In a week that saw more problems generated by the financial crisis on Wall Street and the overall credit crunch in the United States, Gartner and Forrester Research issued separate reports that trimmed their forecasts for IT spending in 2009. While the ongoing financial crisis might not impact budgets in the fourth quarter of 2008, Forrester and Gartner both believe that IT spending will slow down starting in 2009, with purchases of PCs, servers and storage equipment slowing down first.
ORLANDO, Fla. - With
the ongoing financial crisis and the credit crunch in the United States
, Gartner and Forrester Research have issued separate reports that
point to less IT spending in 2009, with purchases of PCs and servers already
slowing down this year.
its 2008 Symposium/ITxpo
, Gartner analysts released a report that trimmed
the research firm's IT spending forecasts for 2009. Instead of the 5.8 percent
growth that Gartner originally expected, the
downturn in the economy now means that IT spending will only grow 2.3 percent
. Since most IT budgets for 2008 have already been set, Gartner did
not see a significant impact in spending for the fourth quarter.
the cuts in IT spending will not be as dramatic as when the Internet bubble
burst in 2001
, the reductions in spending do mean that the financial crisis
is having an impact both in the United States as well as in Europe and even
emerging market countries such as Russia and Brazil.
"Developed economies, especially in the United
States and Western Europe,
will be the worst affected, but emerging regions will not be immune," Peter
Sondergaard, the global head of research at Gartner, wrote in the Oct. 13
report. "Europe will experience negative growth in 2009,
the United States
and Japan will
The big difference between now and 2001 is that IT is much
more integrated into the day-to-day operations of most companies, which makes
it much harder to blindly slash IT budgets when economy grinds to a halt,
according to Gartner.
With all the strains on the global financial market,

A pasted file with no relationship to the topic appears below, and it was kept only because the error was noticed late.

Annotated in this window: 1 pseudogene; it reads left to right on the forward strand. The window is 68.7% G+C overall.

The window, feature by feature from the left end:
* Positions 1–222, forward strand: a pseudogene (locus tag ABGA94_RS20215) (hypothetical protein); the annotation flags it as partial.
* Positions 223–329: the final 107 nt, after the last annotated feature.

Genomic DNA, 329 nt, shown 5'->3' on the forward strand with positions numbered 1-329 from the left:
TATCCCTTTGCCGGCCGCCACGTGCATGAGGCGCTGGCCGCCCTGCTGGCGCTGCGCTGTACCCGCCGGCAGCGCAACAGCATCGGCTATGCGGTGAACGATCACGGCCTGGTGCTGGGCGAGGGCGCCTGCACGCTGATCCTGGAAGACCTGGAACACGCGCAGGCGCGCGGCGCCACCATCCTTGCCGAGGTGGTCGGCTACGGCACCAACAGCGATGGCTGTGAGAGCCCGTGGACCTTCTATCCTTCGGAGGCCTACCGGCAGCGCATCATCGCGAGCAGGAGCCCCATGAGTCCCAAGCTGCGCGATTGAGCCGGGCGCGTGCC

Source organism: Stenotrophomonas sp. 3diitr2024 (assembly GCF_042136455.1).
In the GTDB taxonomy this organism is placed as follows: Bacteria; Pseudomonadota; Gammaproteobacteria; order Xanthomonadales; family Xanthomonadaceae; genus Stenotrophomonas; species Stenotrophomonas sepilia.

Forrester Research analysts believe that IT spending will be flat until 2010.
In an Oct. 15 report, Forrester trimmed its U.S. IT spending forecast from 6
percent growth in 2009, to 2 or 3 percent growth. In the global IT market,
Forrester downgraded its 2009 IT growth forecast from 8 percent to about 4
In the Forrester report, Andrew Bartels, an analyst, wrote
companies were already cutting back on purchases of hardware
, such as
desktops, notebooks, servers and storage equipment. Earlier this week, IDC
and Gartner released their third-quarter reports on the worldwide PC market
and while both firms found that desktops and notebook shipments grew by 15
percent, there were signs that consumers and commercial spending were slowing
The quarterly PC reports found that Hewlett-Packard
were still the two largest suppliers of PCs, but both companies were seeing an
impact from the economic slowdown.
"Computer equipment vendors already have been mostly posting
declines in revenue on a year-over-year basis throughout 2008 as CIOs have been
delaying and deferring buying PCs, servers and storage devices," Bartels
wrote. "Communications equipment vendors have seen similar software on the
enterprise market side, although carrier investment has been offsetting that."
While hardware purchases were already slowing down, Bartels
believes that software purchases and IT servers will begin to slow down during
the next three financial quarters. Bartels cited SAP
announcing that the company had begun to see a drop off in new software sales
during the last two weeks of September.
"We think that this was a precursor to poor sales by all
vendors in the fourth quarter of 2008 and the first half of 2009," Bartels